Netflix One Piece Interview: Director Marc Jobst on Adapting the Iconic Manga

ComingSoon Lead TV Editor Spencer Legacy spoke with One Piece director Marc Jobst about the Netflix adaptation of Eiichiro Oda’s internationally beloved manga and anime series. The director discussed bringing the stylistic and cartoonish world of One Piece to live-action and his work with Marvel.


Spencer Legacy: When it comes to One Piece, what was it about the franchise that really drew you in to direct? Did you have any experience with the manga or the anime, or was it even just the concept that was appealing to you?

Marc Jobst: No, I read the scripts. I read the manga, and I read the scripts, and I was just drawn into this world of joy and positivity and sunshine and a world of, “Yes! Let’s just do it!” It really felt, to me, like the world needed this at this particular moment. It needs a show that is optimistic, and the lead character in One Piece — Luffy — is just an inspirational kind of character. He just wants you to believe in your dreams. He wants you to believe in being who you are, and he wants to help you become who you are. He wants to go and have an adventure. We all need to go and have an adventure from time to time. We need to put down our phones and put down the screens and get out into the world and see the world for all the joy and beauty that it is. And that really appealed to me.

Absolutely. Another thing about One Piece is with all that joy, it’s also very stylistic and very cartoony. Were there any challenges that came with kind of taking that and putting it in a more real-world visual setting?

Yeah, you’ve put your finger on the challenge, probably. (Laughs). The biggest challenge is always to take a two-dimensional comic book or a manga, and the anime — which is also incredibly famous for One Piece — and turn it into something that works in live-action. I’ve had some experience doing that with the Marvel shows — Daredevil and Luke Cage and The Punisher, and also with The Witcher. The Witcher, after all, is a game, but it’s also essentially two dimensions. So the challenge is to turn these characters into something believable. People who you can fall in love with. My key thing was, in a sense … the showrunners had written scripts that, I felt, were so true to the manga, and yet were full of character.

So what we wanted to do was create a show that sat alongside the manga and the anime as additions, not as replacements. So if you love One Piece, then you love the manga, and you love the anime — which adds to the manga — and you’ve got the live-action, which hopefully will add to those other two too. And in the process of that, what you want to do is create characters that have fully emotional lives. Because in the end, it doesn’t really matter how wonderful a world you create if you don’t fall in love with the characters and people that world. You don’t stay with a show just because it looks good. You stay with a show because you’re rooting for the characters. So that was the key approach to how we wanted to realize this famous manga in three dimensions in live-action.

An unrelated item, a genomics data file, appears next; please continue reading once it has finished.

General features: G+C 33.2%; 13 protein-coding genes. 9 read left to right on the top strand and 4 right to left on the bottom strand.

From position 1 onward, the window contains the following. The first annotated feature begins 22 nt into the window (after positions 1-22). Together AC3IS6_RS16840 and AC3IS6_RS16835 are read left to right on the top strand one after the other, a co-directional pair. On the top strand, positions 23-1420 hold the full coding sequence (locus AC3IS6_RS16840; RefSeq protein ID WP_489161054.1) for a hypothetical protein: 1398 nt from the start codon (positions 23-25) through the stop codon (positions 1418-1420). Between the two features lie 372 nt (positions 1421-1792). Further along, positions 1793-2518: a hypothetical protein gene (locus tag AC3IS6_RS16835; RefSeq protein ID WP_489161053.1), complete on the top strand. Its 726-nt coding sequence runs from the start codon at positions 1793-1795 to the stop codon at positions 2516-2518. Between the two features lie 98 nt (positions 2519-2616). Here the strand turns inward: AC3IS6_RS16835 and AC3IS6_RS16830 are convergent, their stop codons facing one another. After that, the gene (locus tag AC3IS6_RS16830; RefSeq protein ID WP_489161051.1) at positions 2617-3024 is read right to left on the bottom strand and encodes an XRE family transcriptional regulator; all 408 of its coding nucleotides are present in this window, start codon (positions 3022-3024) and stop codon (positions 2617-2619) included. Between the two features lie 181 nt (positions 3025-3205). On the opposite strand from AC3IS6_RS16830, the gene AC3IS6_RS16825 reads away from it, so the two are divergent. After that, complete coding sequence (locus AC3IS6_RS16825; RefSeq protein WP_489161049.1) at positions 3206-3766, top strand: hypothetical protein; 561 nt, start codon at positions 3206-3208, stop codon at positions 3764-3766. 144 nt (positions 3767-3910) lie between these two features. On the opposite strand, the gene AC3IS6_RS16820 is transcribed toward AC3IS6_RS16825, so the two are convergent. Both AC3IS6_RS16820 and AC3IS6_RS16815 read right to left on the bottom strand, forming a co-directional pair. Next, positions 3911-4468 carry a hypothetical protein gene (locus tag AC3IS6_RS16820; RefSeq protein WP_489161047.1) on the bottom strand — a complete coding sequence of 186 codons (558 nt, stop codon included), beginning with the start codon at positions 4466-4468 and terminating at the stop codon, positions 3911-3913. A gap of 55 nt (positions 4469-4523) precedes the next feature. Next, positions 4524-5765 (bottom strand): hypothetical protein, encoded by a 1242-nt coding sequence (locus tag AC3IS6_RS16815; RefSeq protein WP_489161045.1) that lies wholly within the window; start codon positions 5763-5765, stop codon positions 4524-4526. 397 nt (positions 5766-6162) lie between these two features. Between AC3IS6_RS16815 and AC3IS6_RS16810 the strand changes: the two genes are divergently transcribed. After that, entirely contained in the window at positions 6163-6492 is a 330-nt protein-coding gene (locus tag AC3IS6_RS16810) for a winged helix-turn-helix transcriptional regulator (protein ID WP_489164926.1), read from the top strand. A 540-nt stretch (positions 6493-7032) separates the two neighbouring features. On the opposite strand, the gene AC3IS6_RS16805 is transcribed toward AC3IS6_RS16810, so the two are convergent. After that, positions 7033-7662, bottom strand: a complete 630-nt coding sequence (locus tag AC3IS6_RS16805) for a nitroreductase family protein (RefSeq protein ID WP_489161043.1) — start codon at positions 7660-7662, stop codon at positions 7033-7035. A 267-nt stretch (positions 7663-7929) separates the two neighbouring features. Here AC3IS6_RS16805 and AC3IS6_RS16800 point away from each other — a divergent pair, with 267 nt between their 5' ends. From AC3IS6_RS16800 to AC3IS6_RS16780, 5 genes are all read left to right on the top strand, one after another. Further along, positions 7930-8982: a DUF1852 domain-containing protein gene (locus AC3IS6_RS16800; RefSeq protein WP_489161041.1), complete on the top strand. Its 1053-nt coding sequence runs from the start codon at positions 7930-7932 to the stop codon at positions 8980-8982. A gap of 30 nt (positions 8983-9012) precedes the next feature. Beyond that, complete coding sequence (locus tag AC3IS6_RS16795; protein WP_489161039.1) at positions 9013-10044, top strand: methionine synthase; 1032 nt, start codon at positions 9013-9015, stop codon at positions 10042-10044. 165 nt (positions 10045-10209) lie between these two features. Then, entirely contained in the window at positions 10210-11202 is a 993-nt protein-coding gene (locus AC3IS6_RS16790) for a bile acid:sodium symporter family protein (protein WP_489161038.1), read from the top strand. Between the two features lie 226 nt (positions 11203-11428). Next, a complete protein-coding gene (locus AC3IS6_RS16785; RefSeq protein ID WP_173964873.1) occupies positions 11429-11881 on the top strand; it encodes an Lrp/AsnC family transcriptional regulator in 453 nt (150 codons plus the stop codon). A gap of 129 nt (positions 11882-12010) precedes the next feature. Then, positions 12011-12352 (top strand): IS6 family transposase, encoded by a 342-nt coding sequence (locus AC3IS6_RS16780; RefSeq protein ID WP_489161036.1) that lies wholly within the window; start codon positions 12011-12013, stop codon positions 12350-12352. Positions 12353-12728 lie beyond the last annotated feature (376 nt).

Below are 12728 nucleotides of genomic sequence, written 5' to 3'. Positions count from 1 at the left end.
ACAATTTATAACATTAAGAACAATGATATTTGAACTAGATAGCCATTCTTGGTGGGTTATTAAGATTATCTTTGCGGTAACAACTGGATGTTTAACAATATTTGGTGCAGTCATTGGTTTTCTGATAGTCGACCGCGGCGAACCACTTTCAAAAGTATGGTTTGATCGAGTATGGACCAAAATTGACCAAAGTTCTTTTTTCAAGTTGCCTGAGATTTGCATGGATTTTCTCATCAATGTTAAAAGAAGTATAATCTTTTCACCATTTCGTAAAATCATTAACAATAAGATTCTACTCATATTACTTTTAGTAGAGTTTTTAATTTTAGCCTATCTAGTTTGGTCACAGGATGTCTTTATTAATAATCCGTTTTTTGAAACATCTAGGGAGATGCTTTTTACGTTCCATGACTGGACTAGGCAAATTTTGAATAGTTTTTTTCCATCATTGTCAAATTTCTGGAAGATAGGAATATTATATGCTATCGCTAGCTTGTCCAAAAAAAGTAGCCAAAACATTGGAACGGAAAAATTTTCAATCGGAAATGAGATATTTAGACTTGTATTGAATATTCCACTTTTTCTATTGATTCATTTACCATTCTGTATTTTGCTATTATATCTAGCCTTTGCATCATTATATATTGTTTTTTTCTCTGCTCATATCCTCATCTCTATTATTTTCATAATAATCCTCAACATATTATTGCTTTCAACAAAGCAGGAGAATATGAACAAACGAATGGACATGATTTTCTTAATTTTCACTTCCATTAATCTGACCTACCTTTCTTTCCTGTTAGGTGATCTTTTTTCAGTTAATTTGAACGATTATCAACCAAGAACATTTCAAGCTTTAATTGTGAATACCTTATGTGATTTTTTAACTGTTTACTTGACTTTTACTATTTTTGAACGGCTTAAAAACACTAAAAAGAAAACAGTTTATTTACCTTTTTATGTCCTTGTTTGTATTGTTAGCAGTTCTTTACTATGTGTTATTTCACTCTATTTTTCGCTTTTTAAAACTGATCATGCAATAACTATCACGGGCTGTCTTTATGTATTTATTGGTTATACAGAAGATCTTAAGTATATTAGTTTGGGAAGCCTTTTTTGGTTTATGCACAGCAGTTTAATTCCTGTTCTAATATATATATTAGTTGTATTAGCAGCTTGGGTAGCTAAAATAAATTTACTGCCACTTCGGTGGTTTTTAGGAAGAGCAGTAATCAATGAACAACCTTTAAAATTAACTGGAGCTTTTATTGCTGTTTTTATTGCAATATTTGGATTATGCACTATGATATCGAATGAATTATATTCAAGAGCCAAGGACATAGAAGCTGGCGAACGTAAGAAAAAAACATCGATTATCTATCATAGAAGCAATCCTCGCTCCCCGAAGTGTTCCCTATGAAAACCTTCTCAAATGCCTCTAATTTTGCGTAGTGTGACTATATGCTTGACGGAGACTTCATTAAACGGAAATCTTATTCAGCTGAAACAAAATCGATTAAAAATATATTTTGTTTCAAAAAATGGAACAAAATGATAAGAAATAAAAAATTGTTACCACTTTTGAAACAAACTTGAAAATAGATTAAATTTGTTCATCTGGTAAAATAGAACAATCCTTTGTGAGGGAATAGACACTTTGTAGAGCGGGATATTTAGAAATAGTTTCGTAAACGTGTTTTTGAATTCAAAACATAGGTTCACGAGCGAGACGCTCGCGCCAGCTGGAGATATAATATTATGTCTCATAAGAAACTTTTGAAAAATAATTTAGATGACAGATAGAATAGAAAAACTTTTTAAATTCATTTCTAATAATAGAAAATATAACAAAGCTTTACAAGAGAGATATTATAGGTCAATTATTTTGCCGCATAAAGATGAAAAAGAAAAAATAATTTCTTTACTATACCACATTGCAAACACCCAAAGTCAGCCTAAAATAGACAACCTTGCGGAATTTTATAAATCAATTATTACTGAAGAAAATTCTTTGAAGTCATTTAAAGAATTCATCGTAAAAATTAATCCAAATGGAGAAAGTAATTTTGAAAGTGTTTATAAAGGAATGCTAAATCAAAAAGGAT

That makes a lot of sense. You also did an episode of Black Sails, so you have a lot of pirate experience. Did doing that series help in any way with One Piece, since they have similar subject matter?

You know what it did — it’s a great question. In many respects, it’s the complete opposite of Black Sails. Because Black Sails is pretty dark and visceral, with water and mud and blood … it’s a real deep dive into the stinkiness of being a pirate. And in One Piece, these pirate ships … we had to paint one pirate ship pink because it’s Alvida’s pirate ship, pink with hearts. So the funniest thing was that that same ship that we’d been shooting Black Sails on we were now painting pink with pink hearts on it. (Laughs). So it was a crazy opposite. But of course I knew how to work the ships. I’d shot on the ships before I knew how you could put green screens around it.

Where it did help is that, when you’re shooting Black Sails — because the ships are actually a kilometer away from a motorway. They’re nowhere near the sea, so you’ve got green screens all around it. So having shot on those ships, I knew how to shoot with the green screens around you. Also because the winds in Cape Town are so severe, there are times when you can’t put the sails up because it’ll just blow the ship over. All those kind of things, I learned from Black Sails and you learn certain angles and you learn certain ways to shoot the ship. So in that respect, it was a tremendous help.


That’s really interesting. Between One Piece and a lot of your other shows, you’ve done a lot of work with Netflix. What is it that makes you and that platform such a winning combo, in your eyes?

Well, from day one when I first started working with Netflix, they’ve always been very supportive and encouraging. So as a director … when you come into shows, quite often, a show is already set. So the big question is, how do you as a director come into a show like that, follow what the show is, but also express yourself? In a way, that’s up to each individual director to find their way.